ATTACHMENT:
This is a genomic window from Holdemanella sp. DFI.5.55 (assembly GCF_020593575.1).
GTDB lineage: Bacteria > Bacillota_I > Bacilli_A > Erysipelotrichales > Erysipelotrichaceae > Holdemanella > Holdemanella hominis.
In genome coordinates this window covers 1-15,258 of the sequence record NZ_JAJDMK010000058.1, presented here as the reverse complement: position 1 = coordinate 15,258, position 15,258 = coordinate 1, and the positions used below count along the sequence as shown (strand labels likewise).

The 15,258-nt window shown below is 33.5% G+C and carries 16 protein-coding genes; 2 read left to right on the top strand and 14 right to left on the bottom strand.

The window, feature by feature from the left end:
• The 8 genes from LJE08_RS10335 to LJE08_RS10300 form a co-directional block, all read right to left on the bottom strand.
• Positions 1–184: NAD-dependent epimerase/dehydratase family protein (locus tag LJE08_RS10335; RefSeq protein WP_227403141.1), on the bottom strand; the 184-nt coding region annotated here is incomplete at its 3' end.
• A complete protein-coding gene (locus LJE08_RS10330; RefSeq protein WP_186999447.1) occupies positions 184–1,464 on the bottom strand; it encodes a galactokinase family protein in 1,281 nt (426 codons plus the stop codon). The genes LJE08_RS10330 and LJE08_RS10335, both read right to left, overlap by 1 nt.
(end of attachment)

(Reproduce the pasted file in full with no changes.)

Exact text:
This is a genomic window from Holdemanella sp. DFI.5.55 (assembly GCF_020593575.1).
GTDB lineage: Bacteria > Bacillota_I > Bacilli_A > Erysipelotrichales > Erysipelotrichaceae > Holdemanella > Holdemanella hominis.
In genome coordinates this window covers 1-15,258 of the sequence record NZ_JAJDMK010000058.1, presented here as the reverse complement: position 1 = coordinate 15,258, position 15,258 = coordinate 1, and the positions used below count along the sequence as shown (strand labels likewise).

The 15,258-nt window shown below is 33.5% G+C and carries 16 protein-coding genes; 2 read left to right on the top strand and 14 right to left on the bottom strand.

The window, feature by feature from the left end:
• The 8 genes from LJE08_RS10335 to LJE08_RS10300 form a co-directional block, all read right to left on the bottom strand.
• Positions 1–184: NAD-dependent epimerase/dehydratase family protein (locus tag LJE08_RS10335; RefSeq protein WP_227403141.1), on the bottom strand; the 184-nt coding region annotated here is incomplete at its 3' end.
• A complete protein-coding gene (locus LJE08_RS10330; RefSeq protein WP_186999447.1) occupies positions 184–1,464 on the bottom strand; it encodes a galactokinase family protein in 1,281 nt (426 codons plus the stop codon). The genes LJE08_RS10330 and LJE08_RS10335, both read right to left, overlap by 1 nt.